It was a busy woodworking weekend for me this past Saturday and Sunday. While I didn’t get any work done at home in my shop, I did have a great time in two other shops.
Saturday I attended the spring meeting of the Delaware Valley Chapter of the Society of American Period Furniture Makers. We had probably about 25 or so folks show up for the event, and it turned out to be a very full, but interesting and informative day. If you have any interest in period furniture, you should definietely check out a chapter in your area. SAPFM is a great organization with a lot of really talented individuals.
We started out the day with a great demonstration on workholding strategies and shaping cabriole legs by William Duffield. William is a very talented woodworker with years of experience. He’s a member of SAPFM and the CJWA, and has also been an instructor at Woodcraft.
After William’s demonstration, we got a demonstration in sawing trees into lumber on a Woodmizer from Tyler Emerick, who also hosted the meeting at his shop and warehouse in Alpha, NJ. Tyler took a 24″ diameter walnut tree that had come down last winter in the ice storms that hit northwestern NJ and turned it into some beautiful 8/4 and 4/4 slabs. Then he gave the lumber away to whatever members wanted it and had the means to get it home. There were a couple of guys who scored some beautiful 24″ wide 12′ plus long 8/4-10/4 slabs that will air dry to some really good boards over the next few years. Tyler was exteremely generous giving this lumber away and letting the chapter use his shop for the meeting.
After lunch, I did a demonstration on building frame and raised panel cabinet doors using hand tools. I was pretty satisfied with the way the demonstration went, though after the fact I realized that there were a few things that I had forgotten to point out while doing the demo. It’s amazing how fast time goes and how much you forget once you get up there and start speaking and going through the steps. I really need to start making notes for these demonstrations. Overall I think it was a pretty good demonstration though and I think most folks enjoyed it.
Finally, to close out the day, Frank Vucolo did an amazing demonstration on Federal stringing, banding and inlay styles and techniques. To say Frank is an excellent speaker is an understatement, and his work speaks for itself. Frank is an amazing craftsman and he did a really great demonstration that left me really wanting to build a Federal period piece. Frank is also the president of the CJWA.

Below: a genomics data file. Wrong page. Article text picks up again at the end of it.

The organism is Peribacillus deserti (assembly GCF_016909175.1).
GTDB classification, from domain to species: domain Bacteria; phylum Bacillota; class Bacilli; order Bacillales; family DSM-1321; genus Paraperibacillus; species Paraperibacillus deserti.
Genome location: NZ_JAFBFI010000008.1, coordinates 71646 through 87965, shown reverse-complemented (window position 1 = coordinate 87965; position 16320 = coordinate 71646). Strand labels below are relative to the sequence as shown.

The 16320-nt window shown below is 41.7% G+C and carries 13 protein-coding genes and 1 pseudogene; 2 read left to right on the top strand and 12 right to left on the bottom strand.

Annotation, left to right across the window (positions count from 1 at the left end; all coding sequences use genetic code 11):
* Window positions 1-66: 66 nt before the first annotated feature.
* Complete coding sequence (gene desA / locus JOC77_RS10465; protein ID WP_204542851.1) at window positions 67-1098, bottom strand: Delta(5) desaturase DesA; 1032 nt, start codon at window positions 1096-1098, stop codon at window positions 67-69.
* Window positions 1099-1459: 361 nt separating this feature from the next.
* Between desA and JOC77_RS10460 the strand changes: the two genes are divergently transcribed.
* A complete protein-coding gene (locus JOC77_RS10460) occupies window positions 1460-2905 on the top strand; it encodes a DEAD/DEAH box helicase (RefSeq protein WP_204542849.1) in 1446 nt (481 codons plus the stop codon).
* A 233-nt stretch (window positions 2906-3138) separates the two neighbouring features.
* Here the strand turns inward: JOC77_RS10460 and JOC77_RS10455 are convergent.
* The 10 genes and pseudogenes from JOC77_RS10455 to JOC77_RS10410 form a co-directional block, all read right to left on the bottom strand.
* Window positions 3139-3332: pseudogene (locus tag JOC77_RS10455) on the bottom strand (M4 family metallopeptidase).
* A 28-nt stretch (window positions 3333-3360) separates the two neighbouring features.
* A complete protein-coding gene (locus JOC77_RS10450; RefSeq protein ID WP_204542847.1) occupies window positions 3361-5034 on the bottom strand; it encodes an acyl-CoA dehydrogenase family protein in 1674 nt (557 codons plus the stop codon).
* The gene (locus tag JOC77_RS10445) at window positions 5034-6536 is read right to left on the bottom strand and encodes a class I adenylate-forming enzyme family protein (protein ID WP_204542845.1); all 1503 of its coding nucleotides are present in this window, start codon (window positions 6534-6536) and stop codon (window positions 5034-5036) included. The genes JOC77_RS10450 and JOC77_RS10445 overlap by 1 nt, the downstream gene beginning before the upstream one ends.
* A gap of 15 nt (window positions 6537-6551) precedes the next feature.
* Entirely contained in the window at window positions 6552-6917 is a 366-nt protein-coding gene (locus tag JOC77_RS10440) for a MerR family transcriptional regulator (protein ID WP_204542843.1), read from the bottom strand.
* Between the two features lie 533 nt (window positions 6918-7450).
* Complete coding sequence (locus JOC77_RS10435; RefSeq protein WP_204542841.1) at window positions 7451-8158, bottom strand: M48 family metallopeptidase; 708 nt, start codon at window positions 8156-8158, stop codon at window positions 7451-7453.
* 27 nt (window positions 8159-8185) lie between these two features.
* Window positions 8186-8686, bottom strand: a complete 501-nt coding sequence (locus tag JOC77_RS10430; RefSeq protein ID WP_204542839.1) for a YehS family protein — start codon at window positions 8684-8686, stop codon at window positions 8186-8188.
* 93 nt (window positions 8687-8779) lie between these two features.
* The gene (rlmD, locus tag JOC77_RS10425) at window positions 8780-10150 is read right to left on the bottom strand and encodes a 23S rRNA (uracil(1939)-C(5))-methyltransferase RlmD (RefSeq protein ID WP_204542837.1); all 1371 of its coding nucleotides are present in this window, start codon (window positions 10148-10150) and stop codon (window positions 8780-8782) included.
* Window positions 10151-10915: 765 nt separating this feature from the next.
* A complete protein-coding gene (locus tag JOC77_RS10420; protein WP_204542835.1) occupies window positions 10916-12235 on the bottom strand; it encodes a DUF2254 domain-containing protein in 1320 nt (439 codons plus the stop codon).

Besides the demonstrations, there was also a great “show-and-tell” of projects that fellow members had completed or were in the process of working on. I think the level of talent of these folks speaks for itself in their work. Absolutely stunning craftsmanship. If you have any interest in this kind of furniture at all, or even just in traditional joinery and construction methods, you should really join SAPFM. You can’t help but learn from these kinds of events.
On Sunday, I spent the afternoon with another bunch of great guys in the joyner’s shop at Pennsbury Manor. It was my first day volunteering at the shop and I had such a great time being there and meeting and conversing with all of the other joyners and visitors in the shop that I completely forgot to take any pictures. Perhaps I’ll shoot a few in July the next time the shop opens. If you’re in the area and you’ve never been to Pennsbury Manor before, you should definitely check it out. Touring the grounds and the manor house and checking out some of the historic crafts interpreters and out buildings is a great way to spend a Sunday afternoon.